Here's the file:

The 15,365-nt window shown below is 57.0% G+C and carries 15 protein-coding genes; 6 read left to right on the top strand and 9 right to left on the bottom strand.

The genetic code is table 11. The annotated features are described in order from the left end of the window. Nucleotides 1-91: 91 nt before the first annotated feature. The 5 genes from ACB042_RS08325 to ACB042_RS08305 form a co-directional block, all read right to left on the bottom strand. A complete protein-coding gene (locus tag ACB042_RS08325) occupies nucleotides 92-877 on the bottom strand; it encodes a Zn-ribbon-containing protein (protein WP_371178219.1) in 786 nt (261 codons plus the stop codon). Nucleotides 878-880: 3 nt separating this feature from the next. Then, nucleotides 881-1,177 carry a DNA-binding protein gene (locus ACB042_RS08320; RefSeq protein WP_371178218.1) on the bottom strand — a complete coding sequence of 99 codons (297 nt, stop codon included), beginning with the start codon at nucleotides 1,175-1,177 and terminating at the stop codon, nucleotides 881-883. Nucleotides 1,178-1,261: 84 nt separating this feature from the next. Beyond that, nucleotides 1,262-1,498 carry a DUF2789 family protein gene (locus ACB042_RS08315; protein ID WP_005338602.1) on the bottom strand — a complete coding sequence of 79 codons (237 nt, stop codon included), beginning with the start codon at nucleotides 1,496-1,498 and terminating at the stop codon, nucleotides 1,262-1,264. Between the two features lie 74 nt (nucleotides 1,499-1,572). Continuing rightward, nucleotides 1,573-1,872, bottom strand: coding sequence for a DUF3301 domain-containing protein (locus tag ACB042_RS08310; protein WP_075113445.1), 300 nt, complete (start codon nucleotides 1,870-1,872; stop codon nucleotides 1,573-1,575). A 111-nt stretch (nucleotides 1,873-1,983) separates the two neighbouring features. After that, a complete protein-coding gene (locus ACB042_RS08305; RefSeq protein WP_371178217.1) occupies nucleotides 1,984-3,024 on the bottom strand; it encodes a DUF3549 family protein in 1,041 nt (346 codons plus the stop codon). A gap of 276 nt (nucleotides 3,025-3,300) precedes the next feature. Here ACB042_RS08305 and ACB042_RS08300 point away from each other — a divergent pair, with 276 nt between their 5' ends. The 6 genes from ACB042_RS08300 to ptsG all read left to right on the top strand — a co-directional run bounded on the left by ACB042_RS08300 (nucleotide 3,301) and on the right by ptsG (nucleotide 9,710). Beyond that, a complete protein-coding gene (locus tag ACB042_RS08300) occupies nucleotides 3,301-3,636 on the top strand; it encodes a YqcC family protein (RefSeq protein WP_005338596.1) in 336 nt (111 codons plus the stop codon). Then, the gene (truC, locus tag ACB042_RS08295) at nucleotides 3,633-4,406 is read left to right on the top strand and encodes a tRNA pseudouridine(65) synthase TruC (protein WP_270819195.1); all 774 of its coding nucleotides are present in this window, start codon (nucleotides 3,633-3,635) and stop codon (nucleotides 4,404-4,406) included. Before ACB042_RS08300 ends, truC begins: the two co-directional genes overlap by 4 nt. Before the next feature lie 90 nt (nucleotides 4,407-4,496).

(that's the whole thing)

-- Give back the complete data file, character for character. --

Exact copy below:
The 15,365-nt window shown below is 57.0% G+C and carries 15 protein-coding genes; 6 read left to right on the top strand and 9 right to left on the bottom strand.

The genetic code is table 11. The annotated features are described in order from the left end of the window. Nucleotides 1-91: 91 nt before the first annotated feature. The 5 genes from ACB042_RS08325 to ACB042_RS08305 form a co-directional block, all read right to left on the bottom strand. A complete protein-coding gene (locus tag ACB042_RS08325) occupies nucleotides 92-877 on the bottom strand; it encodes a Zn-ribbon-containing protein (protein WP_371178219.1) in 786 nt (261 codons plus the stop codon). Nucleotides 878-880: 3 nt separating this feature from the next. Then, nucleotides 881-1,177 carry a DNA-binding protein gene (locus ACB042_RS08320; RefSeq protein WP_371178218.1) on the bottom strand — a complete coding sequence of 99 codons (297 nt, stop codon included), beginning with the start codon at nucleotides 1,175-1,177 and terminating at the stop codon, nucleotides 881-883. Nucleotides 1,178-1,261: 84 nt separating this feature from the next. Beyond that, nucleotides 1,262-1,498 carry a DUF2789 family protein gene (locus ACB042_RS08315; protein ID WP_005338602.1) on the bottom strand — a complete coding sequence of 79 codons (237 nt, stop codon included), beginning with the start codon at nucleotides 1,496-1,498 and terminating at the stop codon, nucleotides 1,262-1,264. Between the two features lie 74 nt (nucleotides 1,499-1,572). Continuing rightward, nucleotides 1,573-1,872, bottom strand: coding sequence for a DUF3301 domain-containing protein (locus tag ACB042_RS08310; protein WP_075113445.1), 300 nt, complete (start codon nucleotides 1,870-1,872; stop codon nucleotides 1,573-1,575). A 111-nt stretch (nucleotides 1,873-1,983) separates the two neighbouring features. After that, a complete protein-coding gene (locus ACB042_RS08305; RefSeq protein WP_371178217.1) occupies nucleotides 1,984-3,024 on the bottom strand; it encodes a DUF3549 family protein in 1,041 nt (346 codons plus the stop codon). A gap of 276 nt (nucleotides 3,025-3,300) precedes the next feature. Here ACB042_RS08305 and ACB042_RS08300 point away from each other — a divergent pair, with 276 nt between their 5' ends. The 6 genes from ACB042_RS08300 to ptsG all read left to right on the top strand — a co-directional run bounded on the left by ACB042_RS08300 (nucleotide 3,301) and on the right by ptsG (nucleotide 9,710). Beyond that, a complete protein-coding gene (locus tag ACB042_RS08300) occupies nucleotides 3,301-3,636 on the top strand; it encodes a YqcC family protein (RefSeq protein WP_005338596.1) in 336 nt (111 codons plus the stop codon). Then, the gene (truC, locus tag ACB042_RS08295) at nucleotides 3,633-4,406 is read left to right on the top strand and encodes a tRNA pseudouridine(65) synthase TruC (protein WP_270819195.1); all 774 of its coding nucleotides are present in this window, start codon (nucleotides 3,633-3,635) and stop codon (nucleotides 4,404-4,406) included. Before ACB042_RS08300 ends, truC begins: the two co-directional genes overlap by 4 nt. Before the next feature lie 90 nt (nucleotides 4,407-4,496).